Biosolids are the solids separated from wastewater then treated at our WWTP. Biosolids can be recycled to improve soil because biosolids include phosphorus and nitrogen, which improve the fertility of soil; and other organic matter which holds moisture in the soil and improves its structure.
Our WWTP produces about 4.4 “dry tons” of biosolids per day. (A dry ton is the weight of solids without considering the weight of water that remains with biosolids after they are partly dewatered.)
How do we treat wastewater solids to convert them to recyclable biosolids?
We break down biosolids in a biological process (“digestion”) and heat them to about 140 degrees to kill pathogens.
How are biosolids recycled?
We apply about half of our biosolids in liquid form on farmlands approved by the State. Biosolids include nitrogen and phosphorus (the key ingredients in fertilizers), so they are a resource for farmers. The other half of our biosolids are dewatered and mixed with other organic material at a private composting facility.
What State and Federal regulations apply to biosolids?
Federal and State regulations limit the levels of various metals in biosolids, and the rates at which biosolids can be put on farmland to help grow crops for animal consumption. The amount of biosolids that can be applied to a field depends on the nitrogen level in the biosolids and ability of a crop to use nitrogen. Our biosolids are tested for bacteria, phosphorus, nitrogen, metals, etc. every 60 days.
At OWASA land where we recycle biosolids, we test the groundwater three times a year.
Testing and quality of our biosolids
Our Class A biosolids meet the U.S. Environmental Protection Agency’s (EPA’s) standards for “Exceptional Quality.” Our biosolids have very low levels of pathogens and metals, as shown below.
In the table below, PPM means parts per million. One part per million is like a penny in $10,000. CFU means colony forming units.
|Substances we tested for in biosolids
||EPA Limit for Exceptional Quality Biosolids
||OWASA average except as noted
|Fecal coliform bacteria
||1,000 CFU per gram
||121 CFU (max.)
||under 2.4 ppm
Our Wastewater Treatment Process
- Solids are removed in settling tanks;
- Bacteria and other microorganisms consume pollutants;
- We use filters to remove very small particles not removed in settling tanks;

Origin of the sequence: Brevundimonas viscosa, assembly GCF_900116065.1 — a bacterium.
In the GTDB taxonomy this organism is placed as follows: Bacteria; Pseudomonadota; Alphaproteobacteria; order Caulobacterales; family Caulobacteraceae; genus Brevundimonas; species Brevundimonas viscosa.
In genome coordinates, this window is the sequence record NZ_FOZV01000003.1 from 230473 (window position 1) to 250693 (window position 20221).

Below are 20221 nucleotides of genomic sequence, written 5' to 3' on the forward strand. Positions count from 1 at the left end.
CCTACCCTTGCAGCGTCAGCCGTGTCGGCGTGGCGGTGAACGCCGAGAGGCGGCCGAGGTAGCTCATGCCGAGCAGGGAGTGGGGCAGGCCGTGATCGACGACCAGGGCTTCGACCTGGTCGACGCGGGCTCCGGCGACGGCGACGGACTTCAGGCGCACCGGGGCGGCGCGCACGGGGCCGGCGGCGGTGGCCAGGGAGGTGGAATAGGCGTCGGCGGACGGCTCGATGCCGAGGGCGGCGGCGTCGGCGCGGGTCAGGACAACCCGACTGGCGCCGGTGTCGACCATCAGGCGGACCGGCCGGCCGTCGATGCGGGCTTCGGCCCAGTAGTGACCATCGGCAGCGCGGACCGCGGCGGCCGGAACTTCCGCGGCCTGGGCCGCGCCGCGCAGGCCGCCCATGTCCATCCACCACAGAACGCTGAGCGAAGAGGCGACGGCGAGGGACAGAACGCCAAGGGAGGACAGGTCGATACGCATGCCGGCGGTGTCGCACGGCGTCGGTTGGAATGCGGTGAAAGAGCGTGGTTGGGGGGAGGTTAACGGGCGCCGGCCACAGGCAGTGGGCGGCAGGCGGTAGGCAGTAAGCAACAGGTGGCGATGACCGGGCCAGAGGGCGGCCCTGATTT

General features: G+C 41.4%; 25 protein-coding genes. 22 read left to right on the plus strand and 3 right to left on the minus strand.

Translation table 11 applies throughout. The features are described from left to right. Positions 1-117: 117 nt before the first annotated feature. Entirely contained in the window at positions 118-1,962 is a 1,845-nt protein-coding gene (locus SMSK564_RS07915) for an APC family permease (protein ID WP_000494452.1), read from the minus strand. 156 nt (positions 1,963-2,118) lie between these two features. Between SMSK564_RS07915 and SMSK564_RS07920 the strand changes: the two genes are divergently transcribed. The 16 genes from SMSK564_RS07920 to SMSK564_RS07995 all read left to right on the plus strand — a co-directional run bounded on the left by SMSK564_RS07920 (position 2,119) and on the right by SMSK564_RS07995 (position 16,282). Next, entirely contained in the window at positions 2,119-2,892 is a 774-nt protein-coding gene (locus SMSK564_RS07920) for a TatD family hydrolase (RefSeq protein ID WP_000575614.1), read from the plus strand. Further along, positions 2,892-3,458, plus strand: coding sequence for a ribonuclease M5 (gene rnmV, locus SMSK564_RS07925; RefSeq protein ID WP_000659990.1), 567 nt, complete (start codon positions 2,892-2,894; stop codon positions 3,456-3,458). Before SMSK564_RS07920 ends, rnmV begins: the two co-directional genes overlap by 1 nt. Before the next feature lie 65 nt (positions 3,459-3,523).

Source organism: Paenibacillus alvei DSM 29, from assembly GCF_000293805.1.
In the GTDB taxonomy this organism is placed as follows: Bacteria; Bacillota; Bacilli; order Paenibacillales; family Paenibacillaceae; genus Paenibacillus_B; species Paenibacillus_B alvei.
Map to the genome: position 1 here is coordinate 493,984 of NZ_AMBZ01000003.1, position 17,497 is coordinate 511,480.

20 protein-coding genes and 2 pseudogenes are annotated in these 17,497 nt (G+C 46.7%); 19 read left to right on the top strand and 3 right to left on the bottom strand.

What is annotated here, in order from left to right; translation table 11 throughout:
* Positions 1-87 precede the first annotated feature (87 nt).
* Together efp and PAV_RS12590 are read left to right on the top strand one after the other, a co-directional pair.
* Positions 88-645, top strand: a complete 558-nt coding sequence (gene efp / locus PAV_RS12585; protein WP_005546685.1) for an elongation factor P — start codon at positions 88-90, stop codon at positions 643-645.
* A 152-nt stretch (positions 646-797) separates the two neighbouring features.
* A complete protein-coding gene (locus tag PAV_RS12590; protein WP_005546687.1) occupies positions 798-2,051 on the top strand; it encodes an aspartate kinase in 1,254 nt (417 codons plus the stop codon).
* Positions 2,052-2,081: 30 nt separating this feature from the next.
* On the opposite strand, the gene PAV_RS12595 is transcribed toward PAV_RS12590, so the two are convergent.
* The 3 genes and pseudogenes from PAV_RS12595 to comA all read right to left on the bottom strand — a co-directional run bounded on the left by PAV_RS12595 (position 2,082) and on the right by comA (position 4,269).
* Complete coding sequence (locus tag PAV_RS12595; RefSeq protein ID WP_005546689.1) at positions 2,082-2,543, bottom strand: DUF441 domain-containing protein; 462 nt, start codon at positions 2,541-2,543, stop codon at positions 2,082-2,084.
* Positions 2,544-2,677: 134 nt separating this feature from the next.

- Ultraviolet light disinfects the wastewater; and
- We add oxygen to benefit fish and amphibians in waterways receiving treated wastewater.
- In treating wastewater for reuse in our Reclaimed Water System, we also add chlorine in the form of bleach to minimize bacteria.
Some treated wastewater is used for non-drinking purposes via our reclaimed water system. Most treated wastewater is recycled at Morgan Creek near Finley Golf Course. Morgan Creek flows to Jordan Lake, a water supply for several communities in the region. OWASA has a State allocation of Jordan Lake water for severe droughts and operational emergencies.
Quality of our treated wastewater
In the table below, PPM means parts per million. (One part per million is like a penny in $10,000). CFU means colony forming units (the required reporting unit for the bacteria item below).
|In the table below, PPM means parts per million. (One part per million is like a penny in $10,000). CFU means colony forming units (the required reporting unit for the bacteria item below).
|Measure of treated wastewater quality
||Limit (maximum level unless otherwise noted)
||OWASA average (except as noted)
|Phosphorus -- total pounds for the year
|Nitrogen -- total pounds for the year
|Carbonaceous biological oxygen demand summer
|Carbonaceous biological oxygen demand winter
||6 PPM (minimum)
|pH (measure of alkalinity/acidity on scale of 1 to 14)
||between 6 and 9
||range of 6.8 to 7.4
|Fecal coliform bacteria --CFU per 100 milliliters
Our Wastewater Collection (Sewer) System
We maintain 340 miles of sanitary sewers and 21 facilities where we pump wastewater uphill, but most of our sewers operate with the simple force of gravity.
Our sanitary sewer system is separate from stormwater facilities, which handle rainwater which has fallen on streets, buildings, other paved areas, landscaped areas, etc.
Our Reclaimed Water System
Reclaimed water (RCW) is highly treated wastewater which can be used for various non-drinking purposes. Using reclaimed water reduces the need to use water from our reservoirs. From July 2014 - June 2015, the University and UNC Healthcare used about 239 million gallons of RCW, or about 30% of the University’s overall water purchases from OWASA.
Safe Disposal of Medication
Pharmaceutical compounds in the water environment are a matter of scientific research regarding how they may affect people, fish, etc. If medications are flushed down a toilet or otherwise get into the sewer system, pharmaceuticals may get into a creek, river or lake that is a water supply. Wastewater treatment plants, septic systems and drinking water treatment plants are not designed to remove pharmaceutical compounds.
Medication should not be flushed down the drain. The Chapel Hill and Carrboro Police Departments have drop boxes for safe disposal of liquid and pill medications that are expired, unused, or unwanted. Liquid medications must be in the original container. Pills must be in original container or a zip lock bag. New and used needles are not accepted.
- Chapel Hill Police Headquarters: 828 Martin Luther King Jr. Boulevard; drop box days and hours: Monday-Friday, 9 AM to 5 PM. For more information: 919.968.2760.
- Carrboro Police Department: 100 North Greensboro Street (at the Town of Carrboro's Century Center); drop box days and hours: Monday-Friday, 8:30 AM to 5 PM. For more information: 919.918.7397.
For a Tour of Our Mason Farm WWTP
We would appreciate the opportunity to provide a tour of our WWTP for your neighborhood or civic group, class, etc. Please contact us at 919.537.4289 or firstname.lastname@example.org to arrange a time and date.
Questions or Comments?
If you have questions or comments about wastewater or biosolids collection, treatment and recycling, please contact us at 919.968.4421 or email@example.com.